Michael Hall graduated from the University of Texas at Austin in 1979. Before joining Texas Monthly in 1997, he was an associate editor of Third Coast magazine and the managing editor of the Austin Chronicle. Hall won two 2001 Katy Awards: one for Best Reporter Writing Portfolio and one for Personality Profile/Interview for his July 2001 story “Lance Armstrong Has Something to Get Off His Chest.” He won a Texas Gavel Award in 2003 for his story about capital punishment, “Death Isn’t Fair,” which was also nominated for a National Magazine Award. Hall’s stories have appeared in the Best American Magazine Writing, the Best American Sportswriting, the Best American Nonrequired Reading, and Da Capo Best Music Writing. He has also written for Trouser Press, the New York Times, Men’s Journal, and the Austin American-Statesman.
The Reverend Charles Moore ardently dedicated his life to the service of God and his fellow man. But when he couldn’t shake the thought that he hadn’t done enough, he drove to a desolate parking lot in his hometown of Grand Saline for one final act of faith.
Max Soffar is dying on death row, where he sits for a crime I'm certain he didn't commit. Maybe this letter will convince you to let him spend his last days at home with his family.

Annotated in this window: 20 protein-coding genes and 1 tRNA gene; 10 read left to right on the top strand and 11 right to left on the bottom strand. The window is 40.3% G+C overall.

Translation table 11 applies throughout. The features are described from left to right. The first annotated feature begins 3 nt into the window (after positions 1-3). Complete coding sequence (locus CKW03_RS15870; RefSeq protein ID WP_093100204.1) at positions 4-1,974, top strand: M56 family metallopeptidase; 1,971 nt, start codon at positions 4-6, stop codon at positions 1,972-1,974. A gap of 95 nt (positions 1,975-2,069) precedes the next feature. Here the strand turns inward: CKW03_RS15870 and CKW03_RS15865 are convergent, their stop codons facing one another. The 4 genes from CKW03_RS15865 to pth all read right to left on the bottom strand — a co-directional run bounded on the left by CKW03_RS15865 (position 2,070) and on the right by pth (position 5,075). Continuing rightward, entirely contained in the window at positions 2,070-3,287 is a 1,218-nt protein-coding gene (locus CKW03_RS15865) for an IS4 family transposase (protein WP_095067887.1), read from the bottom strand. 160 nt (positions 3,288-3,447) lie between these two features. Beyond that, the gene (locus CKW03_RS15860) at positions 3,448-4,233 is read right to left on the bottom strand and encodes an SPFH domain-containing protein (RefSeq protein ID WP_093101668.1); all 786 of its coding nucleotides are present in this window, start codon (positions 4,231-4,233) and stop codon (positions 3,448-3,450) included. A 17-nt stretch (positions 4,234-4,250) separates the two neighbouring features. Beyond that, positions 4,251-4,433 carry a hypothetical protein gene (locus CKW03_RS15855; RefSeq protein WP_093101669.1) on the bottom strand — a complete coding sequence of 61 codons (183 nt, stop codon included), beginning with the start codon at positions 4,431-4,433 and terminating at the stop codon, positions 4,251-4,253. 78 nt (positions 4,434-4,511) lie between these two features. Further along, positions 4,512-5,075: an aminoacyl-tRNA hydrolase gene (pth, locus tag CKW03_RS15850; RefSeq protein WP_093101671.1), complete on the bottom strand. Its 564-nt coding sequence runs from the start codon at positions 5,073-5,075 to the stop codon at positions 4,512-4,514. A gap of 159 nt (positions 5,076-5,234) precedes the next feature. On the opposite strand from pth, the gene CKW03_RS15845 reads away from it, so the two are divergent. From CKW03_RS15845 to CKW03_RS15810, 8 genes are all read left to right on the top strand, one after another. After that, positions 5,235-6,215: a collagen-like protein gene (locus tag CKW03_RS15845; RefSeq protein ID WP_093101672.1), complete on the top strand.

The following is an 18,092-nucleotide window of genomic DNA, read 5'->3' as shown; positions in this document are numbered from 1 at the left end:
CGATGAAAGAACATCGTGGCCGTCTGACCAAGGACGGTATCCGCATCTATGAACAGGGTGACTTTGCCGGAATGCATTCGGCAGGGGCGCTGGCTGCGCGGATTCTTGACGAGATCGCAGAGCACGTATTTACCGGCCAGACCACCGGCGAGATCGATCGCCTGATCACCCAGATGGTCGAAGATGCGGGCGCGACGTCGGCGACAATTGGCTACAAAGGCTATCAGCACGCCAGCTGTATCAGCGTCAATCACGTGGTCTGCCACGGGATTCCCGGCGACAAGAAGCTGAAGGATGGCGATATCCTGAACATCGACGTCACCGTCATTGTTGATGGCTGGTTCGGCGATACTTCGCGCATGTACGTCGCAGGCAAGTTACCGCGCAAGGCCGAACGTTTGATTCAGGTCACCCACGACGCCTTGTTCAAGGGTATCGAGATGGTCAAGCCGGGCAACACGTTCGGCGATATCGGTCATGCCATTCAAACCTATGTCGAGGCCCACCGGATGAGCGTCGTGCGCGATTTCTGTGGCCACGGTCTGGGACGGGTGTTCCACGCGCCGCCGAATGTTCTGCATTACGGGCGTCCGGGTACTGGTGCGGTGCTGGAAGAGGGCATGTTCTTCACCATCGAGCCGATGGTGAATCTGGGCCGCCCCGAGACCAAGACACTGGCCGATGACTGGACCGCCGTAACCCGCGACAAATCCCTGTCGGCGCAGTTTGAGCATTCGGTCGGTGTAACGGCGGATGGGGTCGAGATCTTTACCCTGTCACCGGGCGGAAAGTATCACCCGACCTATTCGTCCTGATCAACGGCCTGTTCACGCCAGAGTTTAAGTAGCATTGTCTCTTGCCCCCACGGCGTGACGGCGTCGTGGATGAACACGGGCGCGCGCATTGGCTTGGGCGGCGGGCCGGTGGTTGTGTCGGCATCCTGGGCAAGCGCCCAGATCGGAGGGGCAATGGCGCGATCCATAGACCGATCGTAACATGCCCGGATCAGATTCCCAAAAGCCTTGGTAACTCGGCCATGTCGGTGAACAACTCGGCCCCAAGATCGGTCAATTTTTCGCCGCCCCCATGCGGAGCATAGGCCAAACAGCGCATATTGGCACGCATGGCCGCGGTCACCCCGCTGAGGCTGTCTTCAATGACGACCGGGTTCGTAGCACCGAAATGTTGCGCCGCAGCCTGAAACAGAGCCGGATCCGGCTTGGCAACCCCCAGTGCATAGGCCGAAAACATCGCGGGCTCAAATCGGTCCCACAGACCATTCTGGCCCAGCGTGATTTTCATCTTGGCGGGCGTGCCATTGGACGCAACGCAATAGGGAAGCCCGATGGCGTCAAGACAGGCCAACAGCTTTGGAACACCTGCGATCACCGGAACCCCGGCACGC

How Johnny Gimble became one of the greatest fiddlers of all time—and showed me and my son a thing or two about playing music.
For 28 years, parole officials tried to get him to confess to a crime he didn’t commit. He refused—and never wavered. This is why he is the bravest man I know.
In 1982 three teenagers were killed near the shores of Lake Waco in a seemingly inexplicable crime. More than three decades later, the tragic and disturbing case still casts a long, dark shadow.
Tom Wilson, a Harvard-educated Republican from Waco who helped launch the careers of Bob Dylan, Simon and Garfunkel, Lou Reed, and a few other musicians you might have heard of.
After Fran Keller spent 21 years in prison based on allegations by children who said they were sexually abused in a satanic ritual at her and her husband's day care, she was finally released.
Four women spent more than thirteen years in prison because of bad science and scurrilous tales told by children who had been coached by an adult. They’re free now, but who else is sitting behind bars based on these types of false accusations?
Eight years ago Margie Cantrell pushed law enforcement to investigate allegations of abuse by a group of adults in Mineola. Seven people were convicted of child sexual abuse, and the scandal rocked East Texas. Now, two of those same children are alleging Cantrell physically abused them.
Dear Mr. President: Richard LaFuente just filed a petition for executive clemency. I urge you to read it—and to commute his life sentence.